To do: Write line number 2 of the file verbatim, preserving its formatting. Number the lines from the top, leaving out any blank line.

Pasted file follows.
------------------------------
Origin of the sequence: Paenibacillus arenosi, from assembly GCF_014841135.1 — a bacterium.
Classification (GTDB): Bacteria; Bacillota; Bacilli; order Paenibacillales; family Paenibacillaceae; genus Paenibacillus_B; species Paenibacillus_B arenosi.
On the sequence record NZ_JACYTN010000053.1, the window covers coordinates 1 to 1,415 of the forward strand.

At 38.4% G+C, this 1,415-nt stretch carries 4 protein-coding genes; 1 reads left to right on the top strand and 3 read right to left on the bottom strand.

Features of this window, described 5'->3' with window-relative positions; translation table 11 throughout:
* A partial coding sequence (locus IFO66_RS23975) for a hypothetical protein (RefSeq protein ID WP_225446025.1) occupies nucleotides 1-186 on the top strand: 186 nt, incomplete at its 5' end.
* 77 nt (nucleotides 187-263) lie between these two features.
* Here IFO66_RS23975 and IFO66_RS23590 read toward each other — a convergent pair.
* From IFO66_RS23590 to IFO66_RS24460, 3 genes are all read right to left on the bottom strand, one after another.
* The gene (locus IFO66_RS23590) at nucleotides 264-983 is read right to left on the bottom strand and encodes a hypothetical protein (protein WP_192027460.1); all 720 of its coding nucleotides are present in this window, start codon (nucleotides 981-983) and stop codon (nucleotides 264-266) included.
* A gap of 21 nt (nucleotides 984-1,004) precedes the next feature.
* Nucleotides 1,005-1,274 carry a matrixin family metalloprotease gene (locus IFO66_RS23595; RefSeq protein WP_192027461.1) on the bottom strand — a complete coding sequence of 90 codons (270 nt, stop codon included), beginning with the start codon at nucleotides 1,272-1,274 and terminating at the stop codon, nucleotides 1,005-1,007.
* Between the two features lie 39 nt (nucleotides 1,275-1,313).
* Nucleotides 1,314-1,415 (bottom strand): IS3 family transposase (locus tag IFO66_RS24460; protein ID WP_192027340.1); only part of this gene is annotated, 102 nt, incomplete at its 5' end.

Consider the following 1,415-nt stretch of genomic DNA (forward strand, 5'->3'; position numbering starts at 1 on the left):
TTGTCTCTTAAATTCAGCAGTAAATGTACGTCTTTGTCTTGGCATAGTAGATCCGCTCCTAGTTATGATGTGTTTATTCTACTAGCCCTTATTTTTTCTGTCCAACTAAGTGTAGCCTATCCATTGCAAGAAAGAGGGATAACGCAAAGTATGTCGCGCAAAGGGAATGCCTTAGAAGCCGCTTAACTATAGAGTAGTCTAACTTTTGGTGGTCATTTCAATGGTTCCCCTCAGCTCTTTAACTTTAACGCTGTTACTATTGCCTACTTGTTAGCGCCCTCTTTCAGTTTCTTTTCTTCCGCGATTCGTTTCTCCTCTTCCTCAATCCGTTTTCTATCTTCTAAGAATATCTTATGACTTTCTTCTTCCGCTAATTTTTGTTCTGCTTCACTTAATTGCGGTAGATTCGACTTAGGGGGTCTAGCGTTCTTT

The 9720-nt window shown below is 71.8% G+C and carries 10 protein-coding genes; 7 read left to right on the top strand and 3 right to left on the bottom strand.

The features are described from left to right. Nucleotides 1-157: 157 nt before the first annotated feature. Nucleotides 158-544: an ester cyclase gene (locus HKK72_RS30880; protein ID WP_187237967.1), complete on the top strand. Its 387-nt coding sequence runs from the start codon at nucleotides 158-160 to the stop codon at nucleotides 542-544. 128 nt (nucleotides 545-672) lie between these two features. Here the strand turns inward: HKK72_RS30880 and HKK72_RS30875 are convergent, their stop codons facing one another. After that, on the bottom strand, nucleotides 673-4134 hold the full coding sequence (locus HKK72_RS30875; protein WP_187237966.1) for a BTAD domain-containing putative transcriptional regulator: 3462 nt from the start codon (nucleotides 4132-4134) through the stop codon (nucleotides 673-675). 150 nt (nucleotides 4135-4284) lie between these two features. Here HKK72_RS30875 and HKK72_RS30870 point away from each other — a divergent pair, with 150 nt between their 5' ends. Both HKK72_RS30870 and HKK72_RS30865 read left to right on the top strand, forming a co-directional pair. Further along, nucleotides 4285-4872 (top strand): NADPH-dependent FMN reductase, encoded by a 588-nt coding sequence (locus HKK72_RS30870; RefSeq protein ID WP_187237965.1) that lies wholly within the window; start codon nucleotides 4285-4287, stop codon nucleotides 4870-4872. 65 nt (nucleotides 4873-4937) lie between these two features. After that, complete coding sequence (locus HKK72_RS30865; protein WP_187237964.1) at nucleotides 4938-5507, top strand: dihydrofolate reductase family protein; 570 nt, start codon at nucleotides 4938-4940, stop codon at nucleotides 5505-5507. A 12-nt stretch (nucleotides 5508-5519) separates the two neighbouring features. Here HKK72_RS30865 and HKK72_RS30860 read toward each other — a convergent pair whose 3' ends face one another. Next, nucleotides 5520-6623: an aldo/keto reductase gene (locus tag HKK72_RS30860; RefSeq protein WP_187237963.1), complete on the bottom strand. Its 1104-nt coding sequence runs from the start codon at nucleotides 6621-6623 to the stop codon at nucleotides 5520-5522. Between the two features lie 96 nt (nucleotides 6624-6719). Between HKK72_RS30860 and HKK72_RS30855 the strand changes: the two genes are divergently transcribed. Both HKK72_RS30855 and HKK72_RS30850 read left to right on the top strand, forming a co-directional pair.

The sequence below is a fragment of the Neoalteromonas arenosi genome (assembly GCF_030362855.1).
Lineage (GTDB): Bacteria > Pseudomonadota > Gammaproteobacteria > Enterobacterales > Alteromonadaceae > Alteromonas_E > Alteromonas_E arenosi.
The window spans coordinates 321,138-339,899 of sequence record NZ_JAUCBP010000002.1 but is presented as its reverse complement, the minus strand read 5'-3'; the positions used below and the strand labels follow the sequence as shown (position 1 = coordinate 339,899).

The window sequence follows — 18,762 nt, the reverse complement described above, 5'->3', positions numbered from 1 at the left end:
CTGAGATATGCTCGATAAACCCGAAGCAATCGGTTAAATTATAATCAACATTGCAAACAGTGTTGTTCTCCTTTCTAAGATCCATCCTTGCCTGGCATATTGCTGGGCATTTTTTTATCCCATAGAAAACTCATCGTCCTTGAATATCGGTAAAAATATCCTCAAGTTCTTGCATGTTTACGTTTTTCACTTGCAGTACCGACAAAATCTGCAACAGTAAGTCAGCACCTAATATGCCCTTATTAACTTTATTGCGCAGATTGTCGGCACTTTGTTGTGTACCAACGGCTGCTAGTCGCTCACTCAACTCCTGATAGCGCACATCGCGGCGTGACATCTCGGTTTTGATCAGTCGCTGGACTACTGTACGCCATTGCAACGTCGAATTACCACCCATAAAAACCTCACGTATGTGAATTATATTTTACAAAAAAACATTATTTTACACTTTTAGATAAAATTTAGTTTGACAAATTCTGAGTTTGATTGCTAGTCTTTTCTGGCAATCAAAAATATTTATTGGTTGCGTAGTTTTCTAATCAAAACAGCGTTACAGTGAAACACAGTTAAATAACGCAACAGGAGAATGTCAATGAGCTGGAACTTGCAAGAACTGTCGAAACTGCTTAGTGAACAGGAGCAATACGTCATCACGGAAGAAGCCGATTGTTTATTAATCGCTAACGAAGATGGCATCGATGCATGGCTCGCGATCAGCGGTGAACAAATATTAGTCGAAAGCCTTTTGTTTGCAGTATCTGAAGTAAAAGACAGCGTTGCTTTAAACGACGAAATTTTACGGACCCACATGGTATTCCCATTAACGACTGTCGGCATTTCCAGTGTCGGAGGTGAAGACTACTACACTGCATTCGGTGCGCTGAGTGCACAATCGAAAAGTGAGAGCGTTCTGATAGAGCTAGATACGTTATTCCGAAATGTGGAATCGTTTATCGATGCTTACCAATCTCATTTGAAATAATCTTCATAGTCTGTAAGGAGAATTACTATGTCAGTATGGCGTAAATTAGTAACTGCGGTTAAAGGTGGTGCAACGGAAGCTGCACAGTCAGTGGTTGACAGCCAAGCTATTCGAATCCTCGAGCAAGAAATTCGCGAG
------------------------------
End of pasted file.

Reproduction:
Classification (GTDB): Bacteria; Bacillota; Bacilli; order Paenibacillales; family Paenibacillaceae; genus Paenibacillus_B; species Paenibacillus_B arenosi.